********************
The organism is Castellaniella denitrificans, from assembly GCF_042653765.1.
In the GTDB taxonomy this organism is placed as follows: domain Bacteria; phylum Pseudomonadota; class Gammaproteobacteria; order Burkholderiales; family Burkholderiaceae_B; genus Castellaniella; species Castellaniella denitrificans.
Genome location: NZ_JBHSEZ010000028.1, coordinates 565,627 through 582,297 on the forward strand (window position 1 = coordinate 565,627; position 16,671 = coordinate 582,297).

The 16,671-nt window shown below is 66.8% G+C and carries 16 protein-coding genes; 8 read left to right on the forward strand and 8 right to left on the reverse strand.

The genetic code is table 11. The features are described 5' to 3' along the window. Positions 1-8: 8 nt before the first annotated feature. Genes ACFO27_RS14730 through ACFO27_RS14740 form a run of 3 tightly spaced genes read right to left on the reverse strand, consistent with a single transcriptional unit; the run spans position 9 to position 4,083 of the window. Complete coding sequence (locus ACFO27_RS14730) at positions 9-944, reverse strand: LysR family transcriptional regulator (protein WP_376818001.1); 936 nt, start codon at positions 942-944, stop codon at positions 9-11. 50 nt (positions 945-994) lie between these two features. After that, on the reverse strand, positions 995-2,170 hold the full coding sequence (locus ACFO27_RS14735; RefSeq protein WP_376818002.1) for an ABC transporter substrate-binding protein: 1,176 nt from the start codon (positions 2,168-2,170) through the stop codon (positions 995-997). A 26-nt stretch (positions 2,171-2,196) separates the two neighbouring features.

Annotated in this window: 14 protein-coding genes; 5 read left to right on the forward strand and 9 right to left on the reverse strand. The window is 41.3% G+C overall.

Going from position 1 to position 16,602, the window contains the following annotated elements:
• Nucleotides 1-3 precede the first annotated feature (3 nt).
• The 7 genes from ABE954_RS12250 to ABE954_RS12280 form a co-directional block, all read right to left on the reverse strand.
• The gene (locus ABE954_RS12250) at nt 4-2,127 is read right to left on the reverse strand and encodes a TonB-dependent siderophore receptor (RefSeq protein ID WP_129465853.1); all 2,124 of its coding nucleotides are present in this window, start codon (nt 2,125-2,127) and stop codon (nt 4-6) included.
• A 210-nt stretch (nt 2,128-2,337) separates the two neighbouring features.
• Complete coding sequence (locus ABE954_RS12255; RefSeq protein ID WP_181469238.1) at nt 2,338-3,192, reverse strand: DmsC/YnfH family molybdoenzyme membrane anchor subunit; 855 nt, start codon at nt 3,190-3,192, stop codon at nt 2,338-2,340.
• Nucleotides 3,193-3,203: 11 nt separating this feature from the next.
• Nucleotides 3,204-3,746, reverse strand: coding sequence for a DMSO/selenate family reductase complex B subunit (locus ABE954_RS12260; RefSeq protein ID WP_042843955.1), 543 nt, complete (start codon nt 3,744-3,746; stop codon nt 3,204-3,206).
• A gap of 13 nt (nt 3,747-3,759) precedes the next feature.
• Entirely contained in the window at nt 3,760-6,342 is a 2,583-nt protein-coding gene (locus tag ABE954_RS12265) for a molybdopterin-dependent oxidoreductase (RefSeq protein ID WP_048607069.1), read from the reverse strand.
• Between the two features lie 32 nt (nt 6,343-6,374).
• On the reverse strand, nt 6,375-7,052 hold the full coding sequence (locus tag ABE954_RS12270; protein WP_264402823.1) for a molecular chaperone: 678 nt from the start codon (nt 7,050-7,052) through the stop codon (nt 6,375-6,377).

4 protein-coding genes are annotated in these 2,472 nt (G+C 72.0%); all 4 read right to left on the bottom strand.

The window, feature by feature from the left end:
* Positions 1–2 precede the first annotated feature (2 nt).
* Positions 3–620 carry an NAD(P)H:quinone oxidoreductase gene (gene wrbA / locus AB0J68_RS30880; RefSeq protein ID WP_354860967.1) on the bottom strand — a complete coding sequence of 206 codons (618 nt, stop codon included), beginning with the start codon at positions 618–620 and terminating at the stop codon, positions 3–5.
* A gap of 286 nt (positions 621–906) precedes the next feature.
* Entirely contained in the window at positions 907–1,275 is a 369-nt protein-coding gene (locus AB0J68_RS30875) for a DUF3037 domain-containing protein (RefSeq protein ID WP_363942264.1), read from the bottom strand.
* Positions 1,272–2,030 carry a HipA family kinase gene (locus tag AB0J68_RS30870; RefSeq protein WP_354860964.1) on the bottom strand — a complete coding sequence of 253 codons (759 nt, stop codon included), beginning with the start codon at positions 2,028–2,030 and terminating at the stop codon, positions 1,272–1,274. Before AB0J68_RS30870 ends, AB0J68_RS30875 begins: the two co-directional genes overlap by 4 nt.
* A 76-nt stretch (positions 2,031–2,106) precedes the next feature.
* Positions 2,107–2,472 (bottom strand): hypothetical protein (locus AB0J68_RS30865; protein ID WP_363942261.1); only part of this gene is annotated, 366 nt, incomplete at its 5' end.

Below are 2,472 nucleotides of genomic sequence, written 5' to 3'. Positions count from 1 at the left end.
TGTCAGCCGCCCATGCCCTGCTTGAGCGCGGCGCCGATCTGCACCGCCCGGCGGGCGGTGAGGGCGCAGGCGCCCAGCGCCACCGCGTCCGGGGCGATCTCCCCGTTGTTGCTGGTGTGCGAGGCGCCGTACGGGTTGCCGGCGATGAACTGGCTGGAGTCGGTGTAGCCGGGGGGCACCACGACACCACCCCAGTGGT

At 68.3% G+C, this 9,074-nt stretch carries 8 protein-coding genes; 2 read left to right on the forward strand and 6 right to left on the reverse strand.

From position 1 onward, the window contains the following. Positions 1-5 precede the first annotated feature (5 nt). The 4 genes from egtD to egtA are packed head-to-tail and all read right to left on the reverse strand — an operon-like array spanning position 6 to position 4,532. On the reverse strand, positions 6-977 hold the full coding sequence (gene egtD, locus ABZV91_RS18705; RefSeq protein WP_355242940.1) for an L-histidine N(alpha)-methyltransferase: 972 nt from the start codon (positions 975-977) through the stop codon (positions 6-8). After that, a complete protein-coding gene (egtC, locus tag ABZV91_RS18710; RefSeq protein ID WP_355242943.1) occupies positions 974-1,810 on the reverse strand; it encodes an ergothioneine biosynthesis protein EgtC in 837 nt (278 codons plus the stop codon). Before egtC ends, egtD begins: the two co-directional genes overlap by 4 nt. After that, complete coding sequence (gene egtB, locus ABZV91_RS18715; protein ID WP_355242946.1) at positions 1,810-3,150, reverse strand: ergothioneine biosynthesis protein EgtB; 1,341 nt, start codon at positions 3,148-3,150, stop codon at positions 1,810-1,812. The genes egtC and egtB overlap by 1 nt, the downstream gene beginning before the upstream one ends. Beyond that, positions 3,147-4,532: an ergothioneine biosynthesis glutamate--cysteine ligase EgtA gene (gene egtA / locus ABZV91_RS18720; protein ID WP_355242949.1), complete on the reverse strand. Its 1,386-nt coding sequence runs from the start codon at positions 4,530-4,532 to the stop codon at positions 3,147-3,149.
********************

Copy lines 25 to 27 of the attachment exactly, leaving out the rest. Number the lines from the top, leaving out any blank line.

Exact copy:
* Positions 1,272–2,030 carry a HipA family kinase gene (locus tag AB0J68_RS30870; RefSeq protein WP_354860964.1) on the bottom strand — a complete coding sequence of 253 codons (759 nt, stop codon included), beginning with the start codon at positions 2,028–2,030 and terminating at the stop codon, positions 1,272–1,274. Before AB0J68_RS30870 ends, AB0J68_RS30875 begins: the two co-directional genes overlap by 4 nt.
* A 76-nt stretch (positions 2,031–2,106) precedes the next feature.
* Positions 2,107–2,472 (bottom strand): hypothetical protein (locus AB0J68_RS30865; protein ID WP_363942261.1); only part of this gene is annotated, 366 nt, incomplete at its 5' end.